Dan Green: not a fan of Lorrie Moore’s career trajectory:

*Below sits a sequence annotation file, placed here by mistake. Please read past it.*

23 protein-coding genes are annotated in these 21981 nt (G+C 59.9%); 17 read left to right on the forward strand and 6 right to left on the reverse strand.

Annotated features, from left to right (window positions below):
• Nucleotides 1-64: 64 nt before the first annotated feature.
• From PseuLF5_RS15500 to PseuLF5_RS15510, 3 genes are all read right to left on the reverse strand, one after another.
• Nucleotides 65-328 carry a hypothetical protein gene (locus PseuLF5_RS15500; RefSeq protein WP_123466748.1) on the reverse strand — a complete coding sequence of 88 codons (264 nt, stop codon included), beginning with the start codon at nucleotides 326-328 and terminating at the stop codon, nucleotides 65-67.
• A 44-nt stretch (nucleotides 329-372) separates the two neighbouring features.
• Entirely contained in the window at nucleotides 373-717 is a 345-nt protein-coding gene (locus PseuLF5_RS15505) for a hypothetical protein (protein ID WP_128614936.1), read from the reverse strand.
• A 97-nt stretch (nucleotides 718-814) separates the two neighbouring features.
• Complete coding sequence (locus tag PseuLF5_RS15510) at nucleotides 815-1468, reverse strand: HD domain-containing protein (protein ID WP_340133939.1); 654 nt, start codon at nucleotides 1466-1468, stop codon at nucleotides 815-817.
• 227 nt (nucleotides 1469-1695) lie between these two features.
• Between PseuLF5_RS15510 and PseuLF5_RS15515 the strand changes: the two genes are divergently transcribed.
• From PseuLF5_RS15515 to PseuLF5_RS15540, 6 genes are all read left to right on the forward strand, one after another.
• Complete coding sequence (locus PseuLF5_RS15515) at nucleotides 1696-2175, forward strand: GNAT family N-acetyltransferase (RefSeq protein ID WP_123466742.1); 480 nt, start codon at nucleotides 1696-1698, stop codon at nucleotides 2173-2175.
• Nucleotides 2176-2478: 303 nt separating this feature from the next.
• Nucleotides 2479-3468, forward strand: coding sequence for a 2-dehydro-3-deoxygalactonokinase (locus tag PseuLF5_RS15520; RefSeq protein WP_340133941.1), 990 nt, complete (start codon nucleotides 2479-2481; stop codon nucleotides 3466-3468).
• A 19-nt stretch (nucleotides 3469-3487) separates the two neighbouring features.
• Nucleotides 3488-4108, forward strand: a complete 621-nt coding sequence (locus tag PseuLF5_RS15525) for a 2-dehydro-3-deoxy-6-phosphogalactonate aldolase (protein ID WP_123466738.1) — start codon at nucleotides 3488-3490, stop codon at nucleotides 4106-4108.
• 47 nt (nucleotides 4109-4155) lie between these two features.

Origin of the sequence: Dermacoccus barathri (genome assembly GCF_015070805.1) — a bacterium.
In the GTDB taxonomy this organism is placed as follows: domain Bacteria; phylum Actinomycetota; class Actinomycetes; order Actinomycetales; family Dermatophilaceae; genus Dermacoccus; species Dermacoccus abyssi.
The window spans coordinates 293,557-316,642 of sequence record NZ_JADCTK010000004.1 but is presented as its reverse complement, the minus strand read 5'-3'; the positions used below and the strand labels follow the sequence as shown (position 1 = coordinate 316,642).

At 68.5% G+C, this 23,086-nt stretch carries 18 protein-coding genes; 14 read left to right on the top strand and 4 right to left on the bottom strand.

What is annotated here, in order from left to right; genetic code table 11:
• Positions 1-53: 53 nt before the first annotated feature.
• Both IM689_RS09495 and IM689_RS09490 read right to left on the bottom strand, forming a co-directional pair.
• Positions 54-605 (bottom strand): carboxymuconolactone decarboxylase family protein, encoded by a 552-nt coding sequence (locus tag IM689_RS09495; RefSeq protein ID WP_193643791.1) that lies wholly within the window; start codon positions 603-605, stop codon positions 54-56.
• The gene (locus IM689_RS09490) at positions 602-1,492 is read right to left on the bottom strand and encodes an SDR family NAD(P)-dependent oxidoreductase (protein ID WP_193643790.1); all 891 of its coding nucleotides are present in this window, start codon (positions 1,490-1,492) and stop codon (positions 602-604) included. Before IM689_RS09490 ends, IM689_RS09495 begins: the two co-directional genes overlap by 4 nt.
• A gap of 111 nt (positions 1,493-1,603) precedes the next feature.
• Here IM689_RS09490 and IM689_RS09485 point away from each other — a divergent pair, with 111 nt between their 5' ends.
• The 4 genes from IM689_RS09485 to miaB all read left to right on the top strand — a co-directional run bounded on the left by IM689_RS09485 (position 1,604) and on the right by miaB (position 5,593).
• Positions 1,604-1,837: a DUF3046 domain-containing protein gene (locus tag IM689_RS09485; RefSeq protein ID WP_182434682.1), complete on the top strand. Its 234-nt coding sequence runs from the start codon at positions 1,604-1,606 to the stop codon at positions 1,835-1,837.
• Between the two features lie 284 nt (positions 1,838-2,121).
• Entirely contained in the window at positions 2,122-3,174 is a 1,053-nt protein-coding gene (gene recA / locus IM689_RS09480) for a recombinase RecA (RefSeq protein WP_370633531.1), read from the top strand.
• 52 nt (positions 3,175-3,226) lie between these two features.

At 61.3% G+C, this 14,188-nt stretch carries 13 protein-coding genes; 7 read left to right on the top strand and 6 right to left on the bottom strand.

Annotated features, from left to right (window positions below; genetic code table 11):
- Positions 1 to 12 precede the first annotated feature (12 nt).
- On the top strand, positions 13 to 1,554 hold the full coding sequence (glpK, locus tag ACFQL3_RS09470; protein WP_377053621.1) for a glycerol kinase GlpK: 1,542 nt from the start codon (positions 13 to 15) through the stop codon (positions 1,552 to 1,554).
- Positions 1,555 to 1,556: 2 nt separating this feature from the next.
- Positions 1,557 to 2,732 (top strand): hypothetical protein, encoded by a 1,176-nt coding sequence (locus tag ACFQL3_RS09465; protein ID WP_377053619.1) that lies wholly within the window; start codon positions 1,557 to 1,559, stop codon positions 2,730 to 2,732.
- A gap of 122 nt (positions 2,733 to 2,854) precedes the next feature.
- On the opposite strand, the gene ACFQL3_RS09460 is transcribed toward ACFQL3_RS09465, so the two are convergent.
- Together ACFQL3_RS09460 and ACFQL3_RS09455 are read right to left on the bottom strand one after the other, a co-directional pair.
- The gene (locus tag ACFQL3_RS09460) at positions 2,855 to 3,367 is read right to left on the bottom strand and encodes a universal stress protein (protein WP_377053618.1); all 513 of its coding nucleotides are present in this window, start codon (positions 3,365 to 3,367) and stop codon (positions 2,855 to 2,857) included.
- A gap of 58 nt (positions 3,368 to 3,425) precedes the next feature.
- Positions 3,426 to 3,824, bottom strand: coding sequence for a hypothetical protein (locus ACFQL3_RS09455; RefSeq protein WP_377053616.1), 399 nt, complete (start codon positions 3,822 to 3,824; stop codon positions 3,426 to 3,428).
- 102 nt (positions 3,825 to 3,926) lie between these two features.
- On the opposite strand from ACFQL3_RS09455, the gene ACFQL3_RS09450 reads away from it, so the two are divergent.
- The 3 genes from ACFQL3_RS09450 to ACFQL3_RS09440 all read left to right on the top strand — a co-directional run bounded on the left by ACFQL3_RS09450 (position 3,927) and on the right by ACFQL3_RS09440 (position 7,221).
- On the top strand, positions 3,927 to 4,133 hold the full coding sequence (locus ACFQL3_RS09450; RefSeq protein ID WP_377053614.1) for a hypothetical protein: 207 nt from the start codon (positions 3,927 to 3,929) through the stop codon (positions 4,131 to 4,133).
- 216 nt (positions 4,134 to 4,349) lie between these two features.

Moore’s 2009 novel, A Gate at the Stairs, shows the most precipitous decline into banality and unearned emotion yet. It may be the worst novel by a “name” author I’ve ever read, which is made all the more dismaying by the fact it comes from a writer I once admired. Once again this is a story that leans heavily on the initial emotional appeal of children, but in this case although an orphaned child is introduced and her plight made a center of interest for a while, utlimately this narrative thread has very little emotional weight and is finally dropped, not to be taken up again. Other potentially emotion-laden episodes are introduced as well, but they all remain surprisingly inert, both in narrative and emotional effect. Thus, while the situations evoked in the novel are potentially mawkish, they are executed with so little imagination and formal integrity they essentially just arise and recede without making much of an impression at all. The death of the protagonist’s brother, for example, seems so arbitrary, so clearly the product of narrative convenience that her reaction to it is almost grotesquely overwrought. We’ve been given so little reason to care about the brother, or so little insight into the relationship between sister and brother, this episode as the novel’s climactic event falls disastrously flat even in a narrative that never gets off the ground anyway.